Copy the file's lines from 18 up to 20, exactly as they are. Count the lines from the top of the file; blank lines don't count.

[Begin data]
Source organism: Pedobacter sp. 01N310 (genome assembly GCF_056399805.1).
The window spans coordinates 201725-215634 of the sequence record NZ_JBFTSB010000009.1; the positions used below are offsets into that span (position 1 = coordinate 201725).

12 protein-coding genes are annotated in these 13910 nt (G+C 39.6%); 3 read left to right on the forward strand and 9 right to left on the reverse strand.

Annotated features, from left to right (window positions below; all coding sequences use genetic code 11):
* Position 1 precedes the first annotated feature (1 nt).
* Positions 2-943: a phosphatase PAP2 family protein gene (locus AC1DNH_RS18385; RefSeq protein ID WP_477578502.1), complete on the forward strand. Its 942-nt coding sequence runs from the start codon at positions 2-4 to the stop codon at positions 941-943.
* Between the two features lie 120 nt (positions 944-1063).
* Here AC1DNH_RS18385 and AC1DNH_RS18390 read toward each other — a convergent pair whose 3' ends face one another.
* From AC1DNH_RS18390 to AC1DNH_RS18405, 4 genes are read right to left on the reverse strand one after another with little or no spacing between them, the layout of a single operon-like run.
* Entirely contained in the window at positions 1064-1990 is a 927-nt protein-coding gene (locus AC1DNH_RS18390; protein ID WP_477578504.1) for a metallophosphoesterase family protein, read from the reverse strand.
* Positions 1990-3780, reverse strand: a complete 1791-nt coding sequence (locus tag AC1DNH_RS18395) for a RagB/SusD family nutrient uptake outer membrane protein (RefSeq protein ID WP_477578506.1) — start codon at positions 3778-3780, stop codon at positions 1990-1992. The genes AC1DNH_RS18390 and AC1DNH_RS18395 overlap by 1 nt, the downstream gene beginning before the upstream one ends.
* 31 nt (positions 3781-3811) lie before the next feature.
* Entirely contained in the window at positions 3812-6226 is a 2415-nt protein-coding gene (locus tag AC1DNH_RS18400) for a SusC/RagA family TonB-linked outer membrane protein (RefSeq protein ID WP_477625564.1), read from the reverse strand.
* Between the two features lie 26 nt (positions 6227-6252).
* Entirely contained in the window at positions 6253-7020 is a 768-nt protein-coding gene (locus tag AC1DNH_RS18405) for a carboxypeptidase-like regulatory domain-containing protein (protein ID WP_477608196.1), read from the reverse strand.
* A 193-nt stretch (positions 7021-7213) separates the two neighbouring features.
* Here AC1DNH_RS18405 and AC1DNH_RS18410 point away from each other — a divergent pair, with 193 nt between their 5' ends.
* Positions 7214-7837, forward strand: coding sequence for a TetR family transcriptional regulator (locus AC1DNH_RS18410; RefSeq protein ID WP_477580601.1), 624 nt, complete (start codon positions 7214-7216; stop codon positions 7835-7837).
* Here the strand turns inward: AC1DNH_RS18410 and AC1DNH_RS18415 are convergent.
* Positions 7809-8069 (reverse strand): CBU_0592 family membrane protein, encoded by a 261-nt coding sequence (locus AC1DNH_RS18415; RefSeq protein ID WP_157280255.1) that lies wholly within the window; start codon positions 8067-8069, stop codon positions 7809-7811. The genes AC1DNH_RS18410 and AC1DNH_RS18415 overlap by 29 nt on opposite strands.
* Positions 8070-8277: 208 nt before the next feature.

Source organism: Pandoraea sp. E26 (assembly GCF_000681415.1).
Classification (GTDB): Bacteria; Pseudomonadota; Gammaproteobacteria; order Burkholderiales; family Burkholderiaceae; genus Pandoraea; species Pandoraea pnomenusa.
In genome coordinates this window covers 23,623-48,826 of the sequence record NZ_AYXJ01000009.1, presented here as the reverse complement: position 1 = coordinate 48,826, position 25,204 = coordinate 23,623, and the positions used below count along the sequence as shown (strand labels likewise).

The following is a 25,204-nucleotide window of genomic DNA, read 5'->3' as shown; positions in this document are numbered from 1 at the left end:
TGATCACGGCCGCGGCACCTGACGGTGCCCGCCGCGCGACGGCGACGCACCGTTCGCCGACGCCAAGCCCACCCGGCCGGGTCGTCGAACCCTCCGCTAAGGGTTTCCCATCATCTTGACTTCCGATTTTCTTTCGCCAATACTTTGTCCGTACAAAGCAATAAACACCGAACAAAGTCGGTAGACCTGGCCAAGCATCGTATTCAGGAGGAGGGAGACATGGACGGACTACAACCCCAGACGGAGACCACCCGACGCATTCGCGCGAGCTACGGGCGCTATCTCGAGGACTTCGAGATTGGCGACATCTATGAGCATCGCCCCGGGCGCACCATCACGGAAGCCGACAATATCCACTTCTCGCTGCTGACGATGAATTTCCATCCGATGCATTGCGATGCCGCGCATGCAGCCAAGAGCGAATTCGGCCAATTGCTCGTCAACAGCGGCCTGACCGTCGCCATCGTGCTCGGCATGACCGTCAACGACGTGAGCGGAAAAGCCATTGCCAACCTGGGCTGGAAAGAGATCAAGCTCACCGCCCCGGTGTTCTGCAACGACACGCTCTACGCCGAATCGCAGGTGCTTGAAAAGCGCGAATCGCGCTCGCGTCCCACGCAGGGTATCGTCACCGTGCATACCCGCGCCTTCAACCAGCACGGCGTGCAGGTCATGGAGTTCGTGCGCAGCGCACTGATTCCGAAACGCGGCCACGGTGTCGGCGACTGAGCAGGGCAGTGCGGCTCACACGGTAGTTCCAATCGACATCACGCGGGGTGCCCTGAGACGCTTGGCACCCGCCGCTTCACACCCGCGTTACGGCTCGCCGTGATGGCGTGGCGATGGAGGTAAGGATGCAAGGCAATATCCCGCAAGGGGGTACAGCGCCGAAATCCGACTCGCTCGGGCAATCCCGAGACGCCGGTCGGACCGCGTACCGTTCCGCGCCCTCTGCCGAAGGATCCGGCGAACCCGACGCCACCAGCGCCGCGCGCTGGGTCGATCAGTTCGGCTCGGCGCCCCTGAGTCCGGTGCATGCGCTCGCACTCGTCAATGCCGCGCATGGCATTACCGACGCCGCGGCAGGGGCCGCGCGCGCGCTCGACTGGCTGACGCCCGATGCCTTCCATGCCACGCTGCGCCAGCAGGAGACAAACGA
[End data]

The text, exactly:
* Positions 7214-7837, forward strand: coding sequence for a TetR family transcriptional regulator (locus AC1DNH_RS18410; RefSeq protein ID WP_477580601.1), 624 nt, complete (start codon positions 7214-7216; stop codon positions 7835-7837).
* Here the strand turns inward: AC1DNH_RS18410 and AC1DNH_RS18415 are convergent.
* Positions 7809-8069 (reverse strand): CBU_0592 family membrane protein, encoded by a 261-nt coding sequence (locus AC1DNH_RS18415; RefSeq protein ID WP_157280255.1) that lies wholly within the window; start codon positions 8067-8069, stop codon positions 7809-7811. The genes AC1DNH_RS18410 and AC1DNH_RS18415 overlap by 29 nt on opposite strands.